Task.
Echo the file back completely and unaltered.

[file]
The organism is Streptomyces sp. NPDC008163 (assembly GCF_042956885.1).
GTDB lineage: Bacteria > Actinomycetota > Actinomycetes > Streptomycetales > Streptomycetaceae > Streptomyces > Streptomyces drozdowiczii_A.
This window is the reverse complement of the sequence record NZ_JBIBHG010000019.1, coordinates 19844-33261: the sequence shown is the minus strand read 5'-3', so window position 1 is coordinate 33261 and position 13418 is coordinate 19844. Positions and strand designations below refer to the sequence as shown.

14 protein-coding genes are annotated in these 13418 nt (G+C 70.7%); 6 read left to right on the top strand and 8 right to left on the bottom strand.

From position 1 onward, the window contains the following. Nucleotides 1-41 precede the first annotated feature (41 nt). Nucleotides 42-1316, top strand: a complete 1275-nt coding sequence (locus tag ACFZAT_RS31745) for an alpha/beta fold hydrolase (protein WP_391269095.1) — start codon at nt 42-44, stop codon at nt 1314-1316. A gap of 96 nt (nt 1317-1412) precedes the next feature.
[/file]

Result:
The organism is Streptomyces sp. NPDC008163 (assembly GCF_042956885.1).
GTDB lineage: Bacteria > Actinomycetota > Actinomycetes > Streptomycetales > Streptomycetaceae > Streptomyces > Streptomyces drozdowiczii_A.
This window is the reverse complement of the sequence record NZ_JBIBHG010000019.1, coordinates 19844-33261: the sequence shown is the minus strand read 5'-3', so window position 1 is coordinate 33261 and position 13418 is coordinate 19844. Positions and strand designations below refer to the sequence as shown.

14 protein-coding genes are annotated in these 13418 nt (G+C 70.7%); 6 read left to right on the top strand and 8 right to left on the bottom strand.

From position 1 onward, the window contains the following. Nucleotides 1-41 precede the first annotated feature (41 nt). Nucleotides 42-1316, top strand: a complete 1275-nt coding sequence (locus tag ACFZAT_RS31745) for an alpha/beta fold hydrolase (protein WP_391269095.1) — start codon at nt 42-44, stop codon at nt 1314-1316. A gap of 96 nt (nt 1317-1412) precedes the next feature.